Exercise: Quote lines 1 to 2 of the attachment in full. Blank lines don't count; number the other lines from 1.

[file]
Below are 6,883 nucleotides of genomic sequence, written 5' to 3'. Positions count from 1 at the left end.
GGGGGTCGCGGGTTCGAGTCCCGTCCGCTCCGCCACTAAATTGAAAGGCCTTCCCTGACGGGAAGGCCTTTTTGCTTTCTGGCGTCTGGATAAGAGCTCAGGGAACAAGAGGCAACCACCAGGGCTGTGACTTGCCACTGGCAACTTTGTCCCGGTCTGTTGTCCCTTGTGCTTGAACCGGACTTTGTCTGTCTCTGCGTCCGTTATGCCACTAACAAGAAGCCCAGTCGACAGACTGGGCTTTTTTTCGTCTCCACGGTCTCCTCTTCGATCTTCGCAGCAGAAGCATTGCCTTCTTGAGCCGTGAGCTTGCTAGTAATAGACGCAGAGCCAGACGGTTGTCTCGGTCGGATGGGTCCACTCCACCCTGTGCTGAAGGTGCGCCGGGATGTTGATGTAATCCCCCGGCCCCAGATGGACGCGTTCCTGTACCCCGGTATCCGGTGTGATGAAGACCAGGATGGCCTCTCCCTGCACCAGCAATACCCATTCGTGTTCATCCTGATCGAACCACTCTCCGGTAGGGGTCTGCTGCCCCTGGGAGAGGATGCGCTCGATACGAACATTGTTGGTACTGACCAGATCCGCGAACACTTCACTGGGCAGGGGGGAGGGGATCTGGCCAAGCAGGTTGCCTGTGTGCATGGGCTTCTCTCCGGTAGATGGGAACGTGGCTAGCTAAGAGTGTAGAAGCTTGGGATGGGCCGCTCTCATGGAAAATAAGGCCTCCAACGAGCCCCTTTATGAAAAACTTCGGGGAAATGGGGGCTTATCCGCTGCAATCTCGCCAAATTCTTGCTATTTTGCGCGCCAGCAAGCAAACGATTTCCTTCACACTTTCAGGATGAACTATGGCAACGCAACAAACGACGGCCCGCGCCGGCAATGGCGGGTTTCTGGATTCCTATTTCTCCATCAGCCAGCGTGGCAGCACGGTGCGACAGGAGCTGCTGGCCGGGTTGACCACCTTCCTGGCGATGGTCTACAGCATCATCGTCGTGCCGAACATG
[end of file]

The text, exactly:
Below are 6,883 nucleotides of genomic sequence, written 5' to 3'. Positions count from 1 at the left end.
GGGGGTCGCGGGTTCGAGTCCCGTCCGCTCCGCCACTAAATTGAAAGGCCTTCCCTGACGGGAAGGCCTTTTTGCTTTCTGGCGTCTGGATAAGAGCTCAGGGAACAAGAGGCAACCACCAGGGCTGTGACTTGCCACTGGCAACTTTGTCCCGGTCTGTTGTCCCTTGTGCTTGAACCGGACTTTGTCTGTCTCTGCGTCCGTTATGCCACTAACAAGAAGCCCAGTCGACAGACTGGGCTTTTTTTCGTCTCCACGGTCTCCTCTTCGATCTTCGCAGCAGAAGCATTGCCTTCTTGAGCCGTGAGCTTGCTAGTAATAGACGCAGAGCCAGACGGTTGTCTCGGTCGGATGGGTCCACTCCACCCTGTGCTGAAGGTGCGCCGGGATGTTGATGTAATCCCCCGGCCCCAGATGGACGCGTTCCTGTACCCCGGTATCCGGTGTGATGAAGACCAGGATGGCCTCTCCCTGCACCAGCAATACCCATTCGTGTTCATCCTGATCGAACCACTCTCCGGTAGGGGTCTGCTGCCCCTGGGAGAGGATGCGCTCGATACGAACATTGTTGGTACTGACCAGATCCGCGAACACTTCACTGGGCAGGGGGGAGGGGATCTGGCCAAGCAGGTTGCCTGTGTGCATGGGCTTCTCTCCGGTAGATGGGAACGTGGCTAGCTAAGAGTGTAGAAGCTTGGGATGGGCCGCTCTCATGGAAAATAAGGCCTCCAACGAGCCCCTTTATGAAAAACTTCGGGGAAATGGGGGCTTATCCGCTGCAATCTCGCCAAATTCTTGCTATTTTGCGCGCCAGCAAGCAAACGATTTCCTTCACACTTTCAGGATGAACTATGGCAACGCAACAAACGACGGCCCGCGCCGGCAATGGCGGGTTTCTGGATTCCTATTTCTCCATCAGCCAGCGTGGCAGCACGGTGCGACAGGAGCTGCTGGCCGGGTTGACCACCTTCCTGGCGATGGTCTACAGCATCATCGTCGTGCCGAACATG